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I am running GNU Emacs on Ubuntu, using a Swedish PC-keyboard. When I use swedish-keyboard as my input method, shift-key combinations work fine (e.g. S-7 gives the '/' character). But I have found a few things that doesn't work properly:

  • Alt Gr-combinations: Alt Gr is interpreted as Meta-key, so when I press e.g. (Alt Gr + 7) I get M-7 instead of '{'. So I can't type '@','£','$','{','[',']','}','\' or '|' using swedish-keyboard. Is there a way to separate Alt and Alt Gr-key such that Alt is Meta-key and Alt Gr can be used for extended character input?
  • Misplaced characters: Pressing e.g. '<' on the keyboard produces a ';' character (shift+'<' gives ':'). Similarly, '§' gives '~', shift+'§' gives '^', '´' gives '§', shift+'´' gives '½', '¨' gives 'é', shift+'¨' gives 'É'. So there is no way to type '<','>','´','`' or accented characters other than 'é' and 'É'.

Is there a way to solve these issues? The way I solve it now is simply to toggle between swedish and american input whenever I need to type any of the unaccessible characters in the swedish input mode.

P.S. I am a bit of a noob on Emacs, so carefully explained solutions are appreciated.

  • One way to avoid those problems is to use the swedish-postfix input method instead of swedish-keyboard. That converts the sequences aa, ae, oe and e' to å, ä, ö and é, respectively, without affecting the keyboard layout. – legoscia Jun 24 '15 at 15:56
  • Well, my main issue is not that I want to easily write the Swedish letters 'å', 'ä' and 'ö'. Rather, I wish to access special characters, e.g. '(', '{' and '<', using the shift and Alt Gr combinations that I am used to, namely those on a Swedish keyboard layout. On an American keyboard, '(' is written as S-9, whereas on a Swedish keyboard, it is written as S-8. – emmm Jun 24 '15 at 21:07
  • Do you have these issues in other programs too, or is it just in emacs? – Jenny D Jun 25 '15 at 9:56
  • Nope, only in Emacs as far as I have discovered. The terminal cooperates with my swedish keyboard, so if I use -nw option, it works fine as well. – emmm Jun 25 '15 at 10:47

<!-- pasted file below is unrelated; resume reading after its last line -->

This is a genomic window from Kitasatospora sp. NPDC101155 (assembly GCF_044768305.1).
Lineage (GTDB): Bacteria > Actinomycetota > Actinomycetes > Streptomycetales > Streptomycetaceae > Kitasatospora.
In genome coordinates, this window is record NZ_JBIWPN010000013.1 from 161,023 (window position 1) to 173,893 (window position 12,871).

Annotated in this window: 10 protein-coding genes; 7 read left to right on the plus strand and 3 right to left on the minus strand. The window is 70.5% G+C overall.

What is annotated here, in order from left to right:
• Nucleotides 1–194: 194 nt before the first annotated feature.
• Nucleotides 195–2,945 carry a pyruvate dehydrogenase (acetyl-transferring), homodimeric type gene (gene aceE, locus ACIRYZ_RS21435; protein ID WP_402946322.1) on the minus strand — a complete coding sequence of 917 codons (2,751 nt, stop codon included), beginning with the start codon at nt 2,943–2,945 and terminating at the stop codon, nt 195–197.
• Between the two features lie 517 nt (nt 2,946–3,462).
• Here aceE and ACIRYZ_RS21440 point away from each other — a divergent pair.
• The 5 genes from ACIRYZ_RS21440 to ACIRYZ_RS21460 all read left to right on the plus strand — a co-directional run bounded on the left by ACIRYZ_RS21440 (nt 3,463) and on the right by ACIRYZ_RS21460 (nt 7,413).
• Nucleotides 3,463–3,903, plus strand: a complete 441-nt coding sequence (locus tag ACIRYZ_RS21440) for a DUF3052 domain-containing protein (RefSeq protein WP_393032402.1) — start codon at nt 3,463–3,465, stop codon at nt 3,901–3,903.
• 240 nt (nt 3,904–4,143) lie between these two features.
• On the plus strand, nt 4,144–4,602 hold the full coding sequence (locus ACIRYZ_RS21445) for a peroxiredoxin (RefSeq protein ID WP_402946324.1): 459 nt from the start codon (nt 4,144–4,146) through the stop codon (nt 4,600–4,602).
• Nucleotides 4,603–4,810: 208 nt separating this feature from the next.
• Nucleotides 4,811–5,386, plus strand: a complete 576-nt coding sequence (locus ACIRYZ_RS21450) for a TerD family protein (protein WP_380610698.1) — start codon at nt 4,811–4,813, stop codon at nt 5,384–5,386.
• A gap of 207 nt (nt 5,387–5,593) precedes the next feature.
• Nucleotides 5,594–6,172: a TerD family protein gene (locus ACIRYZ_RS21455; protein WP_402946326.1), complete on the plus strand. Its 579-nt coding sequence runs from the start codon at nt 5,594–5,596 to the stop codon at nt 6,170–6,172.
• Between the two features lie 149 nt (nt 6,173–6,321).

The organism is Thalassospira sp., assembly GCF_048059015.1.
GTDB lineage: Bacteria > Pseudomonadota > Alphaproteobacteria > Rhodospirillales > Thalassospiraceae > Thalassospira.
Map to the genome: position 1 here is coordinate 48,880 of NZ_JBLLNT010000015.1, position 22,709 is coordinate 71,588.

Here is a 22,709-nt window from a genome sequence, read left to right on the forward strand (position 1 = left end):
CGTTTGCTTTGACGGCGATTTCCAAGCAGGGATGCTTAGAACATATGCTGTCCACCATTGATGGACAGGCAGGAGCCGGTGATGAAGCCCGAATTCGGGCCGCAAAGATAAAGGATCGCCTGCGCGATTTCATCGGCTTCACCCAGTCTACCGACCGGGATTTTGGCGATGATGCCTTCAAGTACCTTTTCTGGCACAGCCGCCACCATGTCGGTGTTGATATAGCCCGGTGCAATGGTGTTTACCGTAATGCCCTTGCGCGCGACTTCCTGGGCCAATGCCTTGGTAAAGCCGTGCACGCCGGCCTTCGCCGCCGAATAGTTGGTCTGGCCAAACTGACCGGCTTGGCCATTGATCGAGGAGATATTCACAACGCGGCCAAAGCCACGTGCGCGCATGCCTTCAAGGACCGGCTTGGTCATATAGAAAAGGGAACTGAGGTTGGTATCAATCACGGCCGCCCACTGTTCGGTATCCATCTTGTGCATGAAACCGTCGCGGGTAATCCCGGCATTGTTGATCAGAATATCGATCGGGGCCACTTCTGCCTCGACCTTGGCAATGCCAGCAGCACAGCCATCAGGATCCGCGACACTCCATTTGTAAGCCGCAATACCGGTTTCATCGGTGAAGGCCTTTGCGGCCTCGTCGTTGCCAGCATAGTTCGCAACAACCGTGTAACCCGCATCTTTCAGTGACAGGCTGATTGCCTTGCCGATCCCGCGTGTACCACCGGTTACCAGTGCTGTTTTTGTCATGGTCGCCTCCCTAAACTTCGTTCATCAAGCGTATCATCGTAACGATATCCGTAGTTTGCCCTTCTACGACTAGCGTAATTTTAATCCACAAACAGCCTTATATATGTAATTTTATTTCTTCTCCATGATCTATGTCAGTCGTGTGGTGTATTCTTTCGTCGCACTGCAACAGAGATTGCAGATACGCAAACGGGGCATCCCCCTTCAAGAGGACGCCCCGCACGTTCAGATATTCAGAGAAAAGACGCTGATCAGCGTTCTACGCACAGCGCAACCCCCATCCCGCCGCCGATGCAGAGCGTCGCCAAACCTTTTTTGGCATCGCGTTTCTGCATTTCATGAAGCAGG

• What makes this an issue? I've always used Emacs with Swedish keyboards, and have never had to bother with this. On different unix/linux flavours. (Not saying that it isn't a problem, just surprised.) – Meaningful Username Jun 26 '15 at 18:28
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Okay, so I found the real problem, and it was not Emacs. The thing is that I connect to a remote Ubuntu computer from my Windows computer using PuTTy and Xming. I found that it not only in Emacs that I had the keyboard layout issue, but in all programs that open in another window. The default setting in Xming was American keyboard layout. I changed the settings to Swedish layout, and the problem was solved! Sorry to bother you all with this non-Emacs problem...

  • That's what I was hoping in my comment... I'm kind of glad I didn't find the time to dig into it :-) – Jenny D Jun 30 '15 at 9:42
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    Not a problem -- thanks for posting the steps you used to solve the problem. There's a built-in delay on accepting one's own answers -- please do so after 48 hours so that we can mark the question as answered. – Dan Jun 30 '15 at 10:23
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I have a Portuguese keyboard but I use only use the English layout for editing in Emacs. My solution to write special characters is using digraphs. I myself use evil, so I do C-k ' e to insert é, for example. If you do not use evil, you could do something like:

(define-prefix-command 'digraph-map)
(global-set-key (kbd "C-c d") digraph-map)

(define-key digraph-map "'e" '(lambda () (interactive) (insert "é")))

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